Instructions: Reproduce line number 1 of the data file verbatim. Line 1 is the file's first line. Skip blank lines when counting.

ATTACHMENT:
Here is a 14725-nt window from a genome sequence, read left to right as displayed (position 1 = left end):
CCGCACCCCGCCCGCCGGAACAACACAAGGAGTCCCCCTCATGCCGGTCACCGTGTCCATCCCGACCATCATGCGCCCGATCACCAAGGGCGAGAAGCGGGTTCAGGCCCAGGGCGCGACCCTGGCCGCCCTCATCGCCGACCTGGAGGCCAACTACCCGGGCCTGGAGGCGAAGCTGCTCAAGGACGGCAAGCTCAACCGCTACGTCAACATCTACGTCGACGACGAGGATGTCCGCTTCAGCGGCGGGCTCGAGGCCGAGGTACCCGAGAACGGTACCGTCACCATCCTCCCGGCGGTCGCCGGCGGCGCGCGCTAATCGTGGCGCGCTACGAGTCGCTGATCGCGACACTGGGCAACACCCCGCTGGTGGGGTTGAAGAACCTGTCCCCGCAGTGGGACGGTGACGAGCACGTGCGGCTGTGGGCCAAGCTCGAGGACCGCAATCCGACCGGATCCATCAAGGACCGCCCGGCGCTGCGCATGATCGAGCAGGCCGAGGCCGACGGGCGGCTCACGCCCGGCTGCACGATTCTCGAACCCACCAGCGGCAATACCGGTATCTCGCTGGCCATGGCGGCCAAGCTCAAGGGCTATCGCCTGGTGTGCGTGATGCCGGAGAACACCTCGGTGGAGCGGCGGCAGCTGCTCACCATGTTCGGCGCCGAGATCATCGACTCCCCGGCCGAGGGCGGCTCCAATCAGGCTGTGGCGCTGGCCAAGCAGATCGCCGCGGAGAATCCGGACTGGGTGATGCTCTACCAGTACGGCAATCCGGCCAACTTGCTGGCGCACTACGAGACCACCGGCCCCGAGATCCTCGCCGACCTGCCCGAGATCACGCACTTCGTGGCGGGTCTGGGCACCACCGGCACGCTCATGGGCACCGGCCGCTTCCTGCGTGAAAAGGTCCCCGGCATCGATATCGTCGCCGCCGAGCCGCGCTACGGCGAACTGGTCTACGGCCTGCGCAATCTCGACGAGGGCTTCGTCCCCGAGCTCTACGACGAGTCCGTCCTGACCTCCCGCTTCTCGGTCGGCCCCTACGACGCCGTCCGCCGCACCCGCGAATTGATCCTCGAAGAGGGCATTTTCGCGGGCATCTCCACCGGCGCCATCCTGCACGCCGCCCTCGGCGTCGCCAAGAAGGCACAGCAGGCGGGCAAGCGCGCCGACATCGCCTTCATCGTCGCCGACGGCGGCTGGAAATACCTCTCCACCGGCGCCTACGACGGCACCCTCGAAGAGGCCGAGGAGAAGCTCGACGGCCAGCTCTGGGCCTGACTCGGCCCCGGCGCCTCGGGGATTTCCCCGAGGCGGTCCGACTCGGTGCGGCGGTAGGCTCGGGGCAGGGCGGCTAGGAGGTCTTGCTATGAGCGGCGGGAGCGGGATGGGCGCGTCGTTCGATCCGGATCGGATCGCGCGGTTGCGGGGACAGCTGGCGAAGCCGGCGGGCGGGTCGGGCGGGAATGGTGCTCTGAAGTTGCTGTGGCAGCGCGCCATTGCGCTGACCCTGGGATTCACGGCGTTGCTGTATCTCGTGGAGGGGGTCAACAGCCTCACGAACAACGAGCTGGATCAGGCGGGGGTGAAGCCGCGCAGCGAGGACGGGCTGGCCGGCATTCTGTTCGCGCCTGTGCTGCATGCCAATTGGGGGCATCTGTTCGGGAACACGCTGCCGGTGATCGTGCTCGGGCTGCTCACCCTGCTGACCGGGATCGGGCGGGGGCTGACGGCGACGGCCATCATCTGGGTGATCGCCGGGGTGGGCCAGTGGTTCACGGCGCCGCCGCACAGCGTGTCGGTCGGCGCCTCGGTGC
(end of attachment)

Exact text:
Here is a 14725-nt window from a genome sequence, read left to right as displayed (position 1 = left end):